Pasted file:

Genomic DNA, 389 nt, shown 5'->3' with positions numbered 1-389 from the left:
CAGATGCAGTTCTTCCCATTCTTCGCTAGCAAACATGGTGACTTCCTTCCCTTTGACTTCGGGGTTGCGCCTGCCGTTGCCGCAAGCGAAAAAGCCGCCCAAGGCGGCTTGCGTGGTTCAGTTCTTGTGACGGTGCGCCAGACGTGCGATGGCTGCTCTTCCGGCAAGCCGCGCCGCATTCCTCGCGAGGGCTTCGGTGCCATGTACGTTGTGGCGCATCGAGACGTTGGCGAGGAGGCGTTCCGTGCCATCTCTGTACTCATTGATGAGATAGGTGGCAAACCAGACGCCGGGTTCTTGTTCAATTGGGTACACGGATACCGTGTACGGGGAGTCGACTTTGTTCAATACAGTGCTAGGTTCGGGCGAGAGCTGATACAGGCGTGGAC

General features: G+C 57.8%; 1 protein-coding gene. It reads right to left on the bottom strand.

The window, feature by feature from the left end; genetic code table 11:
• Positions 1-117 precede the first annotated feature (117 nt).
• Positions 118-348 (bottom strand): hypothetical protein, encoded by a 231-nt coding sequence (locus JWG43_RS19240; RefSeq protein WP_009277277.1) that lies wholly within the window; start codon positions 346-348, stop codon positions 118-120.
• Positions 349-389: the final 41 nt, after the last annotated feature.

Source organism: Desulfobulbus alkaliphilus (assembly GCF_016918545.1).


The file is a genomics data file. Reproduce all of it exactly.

Genomic DNA, 389 nt, shown 5'->3' with positions numbered 1-389 from the left:
CAGATGCAGTTCTTCCCATTCTTCGCTAGCAAACATGGTGACTTCCTTCCCTTTGACTTCGGGGTTGCGCCTGCCGTTGCCGCAAGCGAAAAAGCCGCCCAAGGCGGCTTGCGTGGTTCAGTTCTTGTGACGGTGCGCCAGACGTGCGATGGCTGCTCTTCCGGCAAGCCGCGCCGCATTCCTCGCGAGGGCTTCGGTGCCATGTACGTTGTGGCGCATCGAGACGTTGGCGAGGAGGCGTTCCGTGCCATCTCTGTACTCATTGATGAGATAGGTGGCAAACCAGACGCCGGGTTCTTGTTCAATTGGGTACACGGATACCGTGTACGGGGAGTCGACTTTGTTCAATACAGTGCTAGGTTCGGGCGAGAGCTGATACAGGCGTGGAC

General features: G+C 57.8%; 1 protein-coding gene. It reads right to left on the bottom strand.

The window, feature by feature from the left end; genetic code table 11:
• Positions 1-117 precede the first annotated feature (117 nt).
• Positions 118-348 (bottom strand): hypothetical protein, encoded by a 231-nt coding sequence (locus JWG43_RS19240; RefSeq protein WP_009277277.1) that lies wholly within the window; start codon positions 346-348, stop codon positions 118-120.
• Positions 349-389: the final 41 nt, after the last annotated feature.

Source organism: Desulfobulbus alkaliphilus (assembly GCF_016918545.1).